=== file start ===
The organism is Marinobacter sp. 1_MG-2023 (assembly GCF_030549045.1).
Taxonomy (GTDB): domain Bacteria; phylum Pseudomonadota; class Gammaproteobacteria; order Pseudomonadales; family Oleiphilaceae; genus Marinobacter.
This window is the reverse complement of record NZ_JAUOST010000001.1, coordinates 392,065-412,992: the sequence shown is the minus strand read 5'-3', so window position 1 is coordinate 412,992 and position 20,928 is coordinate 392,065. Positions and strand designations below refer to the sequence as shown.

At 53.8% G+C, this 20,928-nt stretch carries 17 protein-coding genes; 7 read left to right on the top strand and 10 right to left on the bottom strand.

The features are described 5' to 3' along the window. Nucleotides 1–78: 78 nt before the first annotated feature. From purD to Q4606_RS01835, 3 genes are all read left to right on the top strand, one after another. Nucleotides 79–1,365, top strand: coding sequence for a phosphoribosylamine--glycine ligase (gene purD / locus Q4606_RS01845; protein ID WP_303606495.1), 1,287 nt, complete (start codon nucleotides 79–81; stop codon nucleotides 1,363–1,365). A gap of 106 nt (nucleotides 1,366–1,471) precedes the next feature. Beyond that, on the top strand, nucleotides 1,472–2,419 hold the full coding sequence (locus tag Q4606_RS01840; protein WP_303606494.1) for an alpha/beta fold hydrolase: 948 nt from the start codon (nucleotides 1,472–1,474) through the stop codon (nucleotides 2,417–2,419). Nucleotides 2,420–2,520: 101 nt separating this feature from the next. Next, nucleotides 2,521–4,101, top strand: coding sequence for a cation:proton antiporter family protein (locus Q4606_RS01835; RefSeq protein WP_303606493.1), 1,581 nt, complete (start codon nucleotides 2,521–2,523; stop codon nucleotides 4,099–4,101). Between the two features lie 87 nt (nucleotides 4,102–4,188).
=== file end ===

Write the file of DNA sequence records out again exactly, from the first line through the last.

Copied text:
The organism is Marinobacter sp. 1_MG-2023 (assembly GCF_030549045.1).
Taxonomy (GTDB): domain Bacteria; phylum Pseudomonadota; class Gammaproteobacteria; order Pseudomonadales; family Oleiphilaceae; genus Marinobacter.
This window is the reverse complement of record NZ_JAUOST010000001.1, coordinates 392,065-412,992: the sequence shown is the minus strand read 5'-3', so window position 1 is coordinate 412,992 and position 20,928 is coordinate 392,065. Positions and strand designations below refer to the sequence as shown.

At 53.8% G+C, this 20,928-nt stretch carries 17 protein-coding genes; 7 read left to right on the top strand and 10 right to left on the bottom strand.

The features are described 5' to 3' along the window. Nucleotides 1–78: 78 nt before the first annotated feature. From purD to Q4606_RS01835, 3 genes are all read left to right on the top strand, one after another. Nucleotides 79–1,365, top strand: coding sequence for a phosphoribosylamine--glycine ligase (gene purD / locus Q4606_RS01845; protein ID WP_303606495.1), 1,287 nt, complete (start codon nucleotides 79–81; stop codon nucleotides 1,363–1,365). A gap of 106 nt (nucleotides 1,366–1,471) precedes the next feature. Beyond that, on the top strand, nucleotides 1,472–2,419 hold the full coding sequence (locus tag Q4606_RS01840; protein WP_303606494.1) for an alpha/beta fold hydrolase: 948 nt from the start codon (nucleotides 1,472–1,474) through the stop codon (nucleotides 2,417–2,419). Nucleotides 2,420–2,520: 101 nt separating this feature from the next. Next, nucleotides 2,521–4,101, top strand: coding sequence for a cation:proton antiporter family protein (locus Q4606_RS01835; RefSeq protein WP_303606493.1), 1,581 nt, complete (start codon nucleotides 2,521–2,523; stop codon nucleotides 4,099–4,101). Between the two features lie 87 nt (nucleotides 4,102–4,188).